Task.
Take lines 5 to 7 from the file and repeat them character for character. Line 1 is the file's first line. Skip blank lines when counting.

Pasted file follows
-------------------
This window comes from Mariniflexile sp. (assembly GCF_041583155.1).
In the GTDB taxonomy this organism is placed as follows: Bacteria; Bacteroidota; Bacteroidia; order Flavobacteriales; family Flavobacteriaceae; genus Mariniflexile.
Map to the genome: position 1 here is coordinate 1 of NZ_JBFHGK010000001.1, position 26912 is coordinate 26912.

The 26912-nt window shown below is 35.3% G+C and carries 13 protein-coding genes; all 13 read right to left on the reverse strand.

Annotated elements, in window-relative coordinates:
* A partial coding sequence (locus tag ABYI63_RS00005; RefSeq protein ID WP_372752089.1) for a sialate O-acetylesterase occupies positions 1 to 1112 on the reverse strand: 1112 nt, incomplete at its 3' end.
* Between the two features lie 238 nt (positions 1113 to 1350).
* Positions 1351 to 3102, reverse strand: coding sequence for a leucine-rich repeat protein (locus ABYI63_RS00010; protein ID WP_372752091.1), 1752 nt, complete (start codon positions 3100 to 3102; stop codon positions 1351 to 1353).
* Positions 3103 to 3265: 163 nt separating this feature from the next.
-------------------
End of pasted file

Annotated elements, in window-relative coordinates:
* A partial coding sequence (locus tag ABYI63_RS00005; RefSeq protein ID WP_372752089.1) for a sialate O-acetylesterase occupies positions 1 to 1112 on the reverse strand: 1112 nt, incomplete at its 3' end.
* Between the two features lie 238 nt (positions 1113 to 1350).